Video: While-you-wait sintering of zirconia dental crowns | The American Ceramic Society

Video: While-you-wait sintering of zirconia dental crowns

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Glidewell Laboratories in Newport Beach, Calif., developed a fast-firing process for zirconia that may make it possible for dental restoration crowns to be made while you wait. Credit: Glidewell Laboratories.

Have you been crowned? Dentally, that is, not regally.

Not long ago I was doubly crowned. It was a Big Deal with multiple trips to The Chair for Procedures. Eventually, dental professionals declared me prepped, impressions were made for my crowns and I was sent home.

For two weeks.

Two weeks of pampering the temporary crowns; two weeks of avoiding sticky, chewy and hard foods; two weeks of wait. When my teeth arrived, I went back to The Chair where dental professionals installed two lovely new zirconia crowns, swiped my credit card and told me they would miss me. I’ve been a happy muncher ever since. But, it sure would have been nice if it the crowns could have been made faster.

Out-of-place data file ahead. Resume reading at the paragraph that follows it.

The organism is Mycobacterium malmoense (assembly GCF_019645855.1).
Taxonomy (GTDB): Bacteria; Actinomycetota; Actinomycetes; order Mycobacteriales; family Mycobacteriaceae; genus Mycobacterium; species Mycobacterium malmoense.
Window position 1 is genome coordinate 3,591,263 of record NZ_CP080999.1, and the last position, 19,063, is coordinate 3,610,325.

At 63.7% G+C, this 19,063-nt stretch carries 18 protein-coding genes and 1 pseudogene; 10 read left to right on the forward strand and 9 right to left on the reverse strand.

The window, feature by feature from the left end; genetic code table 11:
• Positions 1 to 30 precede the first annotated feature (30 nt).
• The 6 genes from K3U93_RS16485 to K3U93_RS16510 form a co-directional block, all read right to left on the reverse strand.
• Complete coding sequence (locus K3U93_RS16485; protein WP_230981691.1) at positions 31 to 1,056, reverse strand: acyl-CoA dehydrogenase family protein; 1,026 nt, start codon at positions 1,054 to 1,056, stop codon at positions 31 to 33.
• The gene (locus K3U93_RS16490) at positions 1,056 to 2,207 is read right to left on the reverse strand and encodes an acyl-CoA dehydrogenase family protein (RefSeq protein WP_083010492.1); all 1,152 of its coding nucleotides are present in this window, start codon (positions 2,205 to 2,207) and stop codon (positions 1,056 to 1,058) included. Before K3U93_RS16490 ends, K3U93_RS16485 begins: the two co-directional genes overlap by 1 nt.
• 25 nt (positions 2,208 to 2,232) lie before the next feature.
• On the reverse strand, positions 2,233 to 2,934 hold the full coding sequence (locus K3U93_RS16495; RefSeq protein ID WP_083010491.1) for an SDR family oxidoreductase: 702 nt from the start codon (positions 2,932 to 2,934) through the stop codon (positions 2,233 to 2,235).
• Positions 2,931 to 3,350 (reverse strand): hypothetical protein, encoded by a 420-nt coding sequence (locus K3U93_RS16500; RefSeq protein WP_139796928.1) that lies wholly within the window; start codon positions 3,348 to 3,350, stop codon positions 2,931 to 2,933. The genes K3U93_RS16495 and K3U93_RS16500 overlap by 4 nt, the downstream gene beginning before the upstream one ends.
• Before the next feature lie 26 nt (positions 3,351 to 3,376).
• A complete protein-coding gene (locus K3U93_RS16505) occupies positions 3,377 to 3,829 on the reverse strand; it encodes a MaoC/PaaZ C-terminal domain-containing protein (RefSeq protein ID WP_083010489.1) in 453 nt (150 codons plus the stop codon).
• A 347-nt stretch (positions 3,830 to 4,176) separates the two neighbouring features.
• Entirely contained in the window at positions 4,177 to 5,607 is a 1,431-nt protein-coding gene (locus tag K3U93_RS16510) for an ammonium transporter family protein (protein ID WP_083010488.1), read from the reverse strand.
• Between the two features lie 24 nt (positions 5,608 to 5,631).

Glidewell Laboratories in Newport Beach, Calif. agrees and is putting the final touches on a new rapid sintering process that it says will fully sinter a zirconia restoration in about 12 minutes. In an email communication, Robin Carden, vice president of R&D, explained the new approach uses electromagnetic induction or inductive coupled plasma to fast-fire zirconia dental crowns. Carden’s note pointed out that until now fast-firing techniques relied on quick response heating elements like molybdenum disilicide, but the sintering process still could take up to two hours to complete. The patented process means zirconia crowns can be made and fired while the patient waits in the office (with just the right amount of time to read the latest issue of The Bulletin.)

Although light on technical details, the video above shows a zirconia crown being sintered. The video is played at high speed, so the entire 12 minute process is viewed in less than two minutes. Watch closely around the 28 second mark to see the specimen shrink dramatically. Grid lines superimposed on the video make it easier to gauge. And kudos to the music maestro. Genius!

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